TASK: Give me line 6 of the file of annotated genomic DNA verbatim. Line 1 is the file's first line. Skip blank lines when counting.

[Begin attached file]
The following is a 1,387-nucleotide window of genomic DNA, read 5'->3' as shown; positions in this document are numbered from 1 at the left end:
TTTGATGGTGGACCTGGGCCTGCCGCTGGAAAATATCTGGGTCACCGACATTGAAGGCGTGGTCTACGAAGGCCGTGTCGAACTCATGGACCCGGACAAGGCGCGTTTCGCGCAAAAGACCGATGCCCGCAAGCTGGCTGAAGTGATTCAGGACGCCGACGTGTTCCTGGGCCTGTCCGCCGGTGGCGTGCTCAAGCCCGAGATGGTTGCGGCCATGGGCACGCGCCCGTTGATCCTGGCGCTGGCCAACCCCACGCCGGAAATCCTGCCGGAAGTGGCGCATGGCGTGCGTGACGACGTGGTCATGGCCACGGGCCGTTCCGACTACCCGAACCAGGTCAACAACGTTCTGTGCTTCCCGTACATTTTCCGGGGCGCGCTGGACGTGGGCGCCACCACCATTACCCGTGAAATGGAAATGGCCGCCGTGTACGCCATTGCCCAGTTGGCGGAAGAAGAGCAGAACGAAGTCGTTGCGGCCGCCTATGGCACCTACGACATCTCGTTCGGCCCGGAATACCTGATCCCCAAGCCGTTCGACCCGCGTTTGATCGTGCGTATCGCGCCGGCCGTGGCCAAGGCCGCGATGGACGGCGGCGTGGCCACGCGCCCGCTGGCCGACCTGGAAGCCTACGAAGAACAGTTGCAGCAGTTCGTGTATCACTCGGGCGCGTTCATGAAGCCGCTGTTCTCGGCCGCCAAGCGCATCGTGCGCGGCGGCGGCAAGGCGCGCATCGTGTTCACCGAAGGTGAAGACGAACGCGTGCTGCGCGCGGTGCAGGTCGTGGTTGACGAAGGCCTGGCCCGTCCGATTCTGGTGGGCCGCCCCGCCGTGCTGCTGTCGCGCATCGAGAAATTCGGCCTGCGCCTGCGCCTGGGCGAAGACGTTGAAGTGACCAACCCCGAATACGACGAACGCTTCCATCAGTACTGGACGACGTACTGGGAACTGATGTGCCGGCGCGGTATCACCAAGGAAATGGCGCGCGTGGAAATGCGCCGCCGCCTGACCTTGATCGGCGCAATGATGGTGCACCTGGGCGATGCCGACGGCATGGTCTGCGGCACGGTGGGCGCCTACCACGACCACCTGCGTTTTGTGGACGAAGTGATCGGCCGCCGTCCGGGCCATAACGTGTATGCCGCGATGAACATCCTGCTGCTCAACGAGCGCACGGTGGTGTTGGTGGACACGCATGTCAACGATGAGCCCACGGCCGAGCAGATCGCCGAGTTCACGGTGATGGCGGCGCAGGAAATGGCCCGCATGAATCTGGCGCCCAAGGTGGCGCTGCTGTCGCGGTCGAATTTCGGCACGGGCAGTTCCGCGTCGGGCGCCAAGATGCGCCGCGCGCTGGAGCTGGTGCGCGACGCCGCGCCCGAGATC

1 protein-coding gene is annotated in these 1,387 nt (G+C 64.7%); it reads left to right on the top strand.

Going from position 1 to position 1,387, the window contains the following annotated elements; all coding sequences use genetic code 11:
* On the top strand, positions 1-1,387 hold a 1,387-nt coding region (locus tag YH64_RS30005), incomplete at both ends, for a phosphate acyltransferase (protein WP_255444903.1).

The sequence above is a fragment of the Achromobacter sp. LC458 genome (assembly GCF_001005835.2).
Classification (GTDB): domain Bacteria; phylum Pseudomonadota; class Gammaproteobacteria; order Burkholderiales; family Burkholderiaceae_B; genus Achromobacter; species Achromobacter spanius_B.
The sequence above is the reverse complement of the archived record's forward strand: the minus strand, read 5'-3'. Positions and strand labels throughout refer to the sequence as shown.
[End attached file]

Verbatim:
The sequence above is a fragment of the Achromobacter sp. LC458 genome (assembly GCF_001005835.2).